The people who speak out like Canigraduate and other did are very common, though perhaps most of them know better than to demonstrate their prejudice so openly. When I shared my abusive marriage story the reactions ranged from open, uninformed (that's a nice way to put it) prejudice to more covert statements like 'well . . . why did you let him DO that to you??'

    My conclusion is that most people mean well and it really does baffle them.

    But why the victim is put on the hotseat and questioned belies an even deeper and more cruel prejudice that I believe is shared by most people observing the fall out of domestic violence.

    Why aren't we, as a society, putting the dam abuser on the hotseat? Why do we demand from the victim 'Why didn't you leave??' Why don't we even VERBALIZE similar demands for explanations from the abuser? Yeah, I know, just never thought of it that way, huh!

    I had the same prejudices, and was indeed a nurse for 8 years before I met and married my ex.

    THAT is part of why I had no idea I was in an abusive relationship until it was too late to 'just leave'. I wasn't 'that kind of person who puts up with abuse'. I was much stronger than that kind of woman, I was no wimp, I didn't 'enjoy' being controlled or beaten. I didn't NEED a man so bad I would take any old chump off the street. I felt completely immune.
    SmilingBluEyes and poppycat like this.
  14. Visit  sissiesmama profile page
    2
    Quote from SmilingBluEyes
    YEA WHAT IF?

    I can tell ya, as I was previously married to one. Some of them COVER EACH OTHERS' collective ass., that's what. (not all cops so don't ding me here).

    It never starts out "bad". They are charming and sweet in the beginning, tell you everything your insecure self wants to hear. They find you by radar. They know you come from a screwed up background and take full advantage.

    You are like a frog in warming water; it's boiling before you know you are in trouble. AND You are in trouble, deep.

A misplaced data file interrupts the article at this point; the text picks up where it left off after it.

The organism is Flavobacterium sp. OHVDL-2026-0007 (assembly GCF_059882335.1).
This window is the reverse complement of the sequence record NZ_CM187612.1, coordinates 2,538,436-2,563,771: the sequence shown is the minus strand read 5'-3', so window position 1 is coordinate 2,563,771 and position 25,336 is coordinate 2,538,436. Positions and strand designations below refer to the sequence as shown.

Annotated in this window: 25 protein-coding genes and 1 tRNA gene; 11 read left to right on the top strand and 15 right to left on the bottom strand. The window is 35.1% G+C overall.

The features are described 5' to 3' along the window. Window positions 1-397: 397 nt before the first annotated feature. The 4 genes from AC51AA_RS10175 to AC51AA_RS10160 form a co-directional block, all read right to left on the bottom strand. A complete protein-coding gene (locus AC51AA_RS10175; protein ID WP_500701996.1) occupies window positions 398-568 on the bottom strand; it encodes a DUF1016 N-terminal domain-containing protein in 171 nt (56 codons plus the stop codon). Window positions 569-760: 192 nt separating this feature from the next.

Escape? Not easy when his cop friends find out where you are and "let it slip" to him.

    Not easy when he comes by your house and threatens to fire-bomb your car.

    Or shoot you with his service revolver or one of the MANY guns in his collection.

    When even his commander stands behind him and says what a "great cop" he is. And I am treated like a "crazy" woman.

    I know about abuse. Grew up horribly abused by my dad (still have anger toward my mom for allowing it----separate issue).

    Escaped only to be in the clutches of a charming psychopath who wooed me off my feet and treated me well -----in the beginning.

    This same charmer knew how to hit and choke me just enough not to leave visible marks.

    If you have not been there, you don't know how it is, so please quit judging. Maybe you know, maybe you don't, but the time you leave the relationship is the most deadly of all.

    Tell ya what: The horrors really started after I left.

    Phone calls all hours----changed my number a few times then disconnected the phone to stop the harassment. This was admittedly before caller-ID and cells phones were not common. He blew up my answering machine with very well-veiled threats, knowing just what to say, not to get in trouble or "sound bad". It was the tone of the voice that was so menacing.

    Banging on my door, screaming, "go ahead, call the cops!". Having to go stay with friends to feel "safe"

    Threats of all kinds, all the time. Written. Verbal. Even approaching my friends in a menacing way.

    At work. At home. Day. Night.

    It's not as easy as anyone thinks---- "just leave him"

    Yea right.

    I am lucky. He lost interest--- He was stupid enough to do this to another woman, and finally, he lost his career as a cop. But I knew I had to get away, cause his anger had to be unbelievable at losing his job. His new wife begged me to testify in court to his treatment of me. I just could not handle it. I had to tell her I could not do it.

    Yes I feel guilty. But I was in fear for my life.

    I did get away. Left the state, found a new life, new home, amazing husband who I don't deserve.


    OP: powerful stuff. I relate and appreciate your essay!!! May you be STRONG always.
    His! I speak from experience, unfortunately. My second husband was a LEO - he was SO sweet and caring when we dated. We got married and TWO days into our marriage is when mine started. Started out as verbal- but by the time I left and filed for divorce (a whole 11 months) it had escalated to physical. The day I left he slammed my wrist in our front door and fractured it.


    After starting divorce proceedings when they tried to serve him at work his dispatch sup radioed him to tell him to stay away from the station. I had to hire a PI to actually "camp out" in his car most of the night and wait for hubby to come outside to get in his truck when he was leaving to go duck hunting.

    So many are scared to leave because their abuser tells them they will get worse physical abuse if they try to leave, or that she/he won't be able to survive without the abuser or that no other person would take them - they are lucky that the abuser picked them - no other man would do it because they ...

    Anne, RNC
    SmilingBluEyes and poppycat like this.